This past summer, three of us golden girls, aged 60, 68 and 84, hit the pavement along the Haines, Whitehorse, Skagway Golden Triangle, celebrating my August retirement with a new travel format. Our ingredients: one mountain bike, one old ridgeback dog (our most golden member), one small CRV “Hounda” Honda with a bike rack, one cooler of smoked salmon and halibut, one blue plastic tub of high energy snack bars and one duffle with extra rain gear for anything the Triangle could toss us.
We took turns driving and biking through B.C. and Yukon mountain vistas. Our big bike tires shot us out of a canon and deep into beauty. And the physical exhilaration of peddling our 10-20 mile stretches gave us total goodness of body and spirit. The non-biking person provided car support, water, snacks, iPhone video documentation of the route and dog walks, plus rock-out road dancing, thanks to Lady Gaga’s “Born This Way” and Rutter’s “Requiem,” all in high volume encouragement for the bicyclist. Breathing and biking and watching fresh snow on the peaks — it was all an invigorating mix of rain drops, shafting sun, side winds and full hug updrafts on the downhill runs. Now we will always want to bring a bike and take replenishing time on the pedals.
We also practiced making friends with various road shoulder substances. Kathleen Lake to Haines Junction was pure cream of fresh whipped asphalt. The Alcan Highway east of Whitehorse and the Skagway road were the most challenging, given their raised gravel texture. Our bike tires nicely handled the 1 to 2-inch asphalt edge drop-off into sand.
I forgot gaiters and did end up with rain-filled boots during a downpour near Emerald Lake. That uphill and the final cruise into Carcross demonstrated the miracle of modern sock science and boot architecture, as dry feet and dry leather quickly emerged.
For five years I have been a good weather bicycle commuter — downtown to valley, all flat — and had never done a bike road trip. As a replacement person — two knee replacements — I was not sure how big hills would work for me. When I spotted my first really scary upgrade, I resigned myself to walking the bike, if needed. Deliciously, the very low gears carried me up, no hesitation, and the words of an experienced Juneau bicycle touring mentor, Mike Tobin, rolled through me: “Up hills are nice. You shift down ‘till your breathing is easy, and then you have time to look around and notice extra beauty.” Using that technique, the frightening ups melted away.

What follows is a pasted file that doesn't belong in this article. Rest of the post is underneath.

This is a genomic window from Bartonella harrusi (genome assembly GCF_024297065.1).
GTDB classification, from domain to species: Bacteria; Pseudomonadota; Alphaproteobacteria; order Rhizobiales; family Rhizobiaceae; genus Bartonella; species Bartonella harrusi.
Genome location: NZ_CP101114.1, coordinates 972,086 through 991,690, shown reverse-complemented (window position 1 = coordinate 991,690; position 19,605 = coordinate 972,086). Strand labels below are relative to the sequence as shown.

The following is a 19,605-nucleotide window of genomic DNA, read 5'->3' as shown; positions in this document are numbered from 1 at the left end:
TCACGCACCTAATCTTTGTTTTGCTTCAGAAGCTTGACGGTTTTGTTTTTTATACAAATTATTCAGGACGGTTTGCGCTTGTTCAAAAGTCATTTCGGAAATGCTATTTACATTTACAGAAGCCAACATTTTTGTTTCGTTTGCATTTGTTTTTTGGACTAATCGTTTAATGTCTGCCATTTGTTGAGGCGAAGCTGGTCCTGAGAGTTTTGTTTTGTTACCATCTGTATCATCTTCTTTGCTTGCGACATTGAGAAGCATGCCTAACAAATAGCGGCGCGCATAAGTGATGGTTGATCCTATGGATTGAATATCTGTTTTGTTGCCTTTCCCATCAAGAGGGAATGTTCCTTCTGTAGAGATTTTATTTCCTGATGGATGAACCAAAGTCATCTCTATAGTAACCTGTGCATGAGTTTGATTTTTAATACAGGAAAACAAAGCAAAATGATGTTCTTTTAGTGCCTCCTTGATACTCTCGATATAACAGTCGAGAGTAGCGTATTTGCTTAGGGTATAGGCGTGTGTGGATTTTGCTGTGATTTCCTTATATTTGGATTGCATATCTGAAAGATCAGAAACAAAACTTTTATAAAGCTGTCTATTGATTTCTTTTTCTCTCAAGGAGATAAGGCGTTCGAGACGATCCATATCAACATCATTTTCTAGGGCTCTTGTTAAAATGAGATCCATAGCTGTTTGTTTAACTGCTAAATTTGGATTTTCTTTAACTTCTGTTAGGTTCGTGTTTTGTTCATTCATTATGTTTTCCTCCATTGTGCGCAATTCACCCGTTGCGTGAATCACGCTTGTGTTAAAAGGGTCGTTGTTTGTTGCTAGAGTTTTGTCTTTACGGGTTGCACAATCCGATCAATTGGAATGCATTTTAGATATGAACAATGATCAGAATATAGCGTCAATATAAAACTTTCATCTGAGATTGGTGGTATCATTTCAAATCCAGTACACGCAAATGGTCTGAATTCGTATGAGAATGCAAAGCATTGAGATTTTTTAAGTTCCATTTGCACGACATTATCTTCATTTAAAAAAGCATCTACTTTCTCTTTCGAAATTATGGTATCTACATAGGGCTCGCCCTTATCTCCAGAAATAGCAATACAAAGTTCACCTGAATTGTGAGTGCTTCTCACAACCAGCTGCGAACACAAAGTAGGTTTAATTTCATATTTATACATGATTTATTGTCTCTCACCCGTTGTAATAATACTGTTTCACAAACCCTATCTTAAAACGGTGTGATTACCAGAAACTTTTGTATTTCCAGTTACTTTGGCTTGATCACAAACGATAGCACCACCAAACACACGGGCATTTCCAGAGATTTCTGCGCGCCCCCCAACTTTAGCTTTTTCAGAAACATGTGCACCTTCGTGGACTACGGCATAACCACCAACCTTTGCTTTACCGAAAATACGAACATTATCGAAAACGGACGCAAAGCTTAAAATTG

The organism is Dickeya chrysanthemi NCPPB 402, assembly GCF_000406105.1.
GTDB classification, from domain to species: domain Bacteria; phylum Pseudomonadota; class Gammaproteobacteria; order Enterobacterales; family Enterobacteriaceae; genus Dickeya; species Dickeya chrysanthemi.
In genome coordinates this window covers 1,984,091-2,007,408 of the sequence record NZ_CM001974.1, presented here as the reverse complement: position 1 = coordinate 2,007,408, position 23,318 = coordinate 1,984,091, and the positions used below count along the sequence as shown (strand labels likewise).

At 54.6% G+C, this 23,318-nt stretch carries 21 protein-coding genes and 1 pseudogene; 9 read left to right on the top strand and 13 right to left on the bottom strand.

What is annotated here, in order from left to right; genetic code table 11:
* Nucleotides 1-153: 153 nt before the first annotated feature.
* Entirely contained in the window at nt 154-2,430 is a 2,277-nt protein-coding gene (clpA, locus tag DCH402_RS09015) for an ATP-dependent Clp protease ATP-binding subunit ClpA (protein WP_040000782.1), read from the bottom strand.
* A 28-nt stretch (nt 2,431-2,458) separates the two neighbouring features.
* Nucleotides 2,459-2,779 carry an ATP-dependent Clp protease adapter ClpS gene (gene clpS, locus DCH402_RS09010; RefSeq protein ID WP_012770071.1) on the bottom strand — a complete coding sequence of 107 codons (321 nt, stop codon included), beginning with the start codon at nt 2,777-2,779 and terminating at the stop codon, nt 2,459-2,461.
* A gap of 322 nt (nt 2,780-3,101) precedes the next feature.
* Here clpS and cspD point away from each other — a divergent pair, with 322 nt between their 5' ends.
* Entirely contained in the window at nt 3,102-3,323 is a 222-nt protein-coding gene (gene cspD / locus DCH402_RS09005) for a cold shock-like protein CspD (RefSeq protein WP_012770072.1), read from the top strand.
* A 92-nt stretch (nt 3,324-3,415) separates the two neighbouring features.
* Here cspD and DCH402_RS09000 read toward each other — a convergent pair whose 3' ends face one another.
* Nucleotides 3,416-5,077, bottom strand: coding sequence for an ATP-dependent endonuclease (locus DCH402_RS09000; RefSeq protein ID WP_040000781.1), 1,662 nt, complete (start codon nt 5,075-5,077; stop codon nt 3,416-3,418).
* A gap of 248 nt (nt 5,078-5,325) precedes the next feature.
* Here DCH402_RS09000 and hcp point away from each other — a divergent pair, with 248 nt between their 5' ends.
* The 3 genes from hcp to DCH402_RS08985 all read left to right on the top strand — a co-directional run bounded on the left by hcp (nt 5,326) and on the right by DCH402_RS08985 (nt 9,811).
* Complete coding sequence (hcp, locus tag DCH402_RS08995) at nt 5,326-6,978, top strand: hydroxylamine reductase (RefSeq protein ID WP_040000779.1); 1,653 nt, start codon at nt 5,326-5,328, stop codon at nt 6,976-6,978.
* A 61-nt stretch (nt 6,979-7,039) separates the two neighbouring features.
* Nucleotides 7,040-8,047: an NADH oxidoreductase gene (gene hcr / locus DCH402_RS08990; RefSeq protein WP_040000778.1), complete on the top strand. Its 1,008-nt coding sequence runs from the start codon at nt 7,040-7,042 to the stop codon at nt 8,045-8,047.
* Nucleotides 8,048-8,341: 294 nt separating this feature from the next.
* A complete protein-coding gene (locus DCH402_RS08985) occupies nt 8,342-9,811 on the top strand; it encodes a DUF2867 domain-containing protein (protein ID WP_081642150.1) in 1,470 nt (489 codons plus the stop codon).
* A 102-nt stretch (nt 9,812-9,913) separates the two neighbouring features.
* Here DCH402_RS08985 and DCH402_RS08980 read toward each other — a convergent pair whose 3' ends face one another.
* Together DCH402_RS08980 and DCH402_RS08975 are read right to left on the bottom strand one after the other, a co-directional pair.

We arranged lodging along the way and gave ourselves the easement of not camping. The dog loved the Canadian hotels, walking proudly through the lobbies and leisurely checking the food menus. While on car duty protecting the snack tub from outside intruders, she reported a lapse of official responsibility. Ask her about the rice cakes and multigrain crackers.
As we all look for ways to increase our daily exercise and find accompanying nourishment of body and spirit, we three golden ones are happy to report this bike/drive was easy and so very fun. We intend to follow this new vein of gold in our lives.
• Lin Davis is a Juneau resident and life-time walker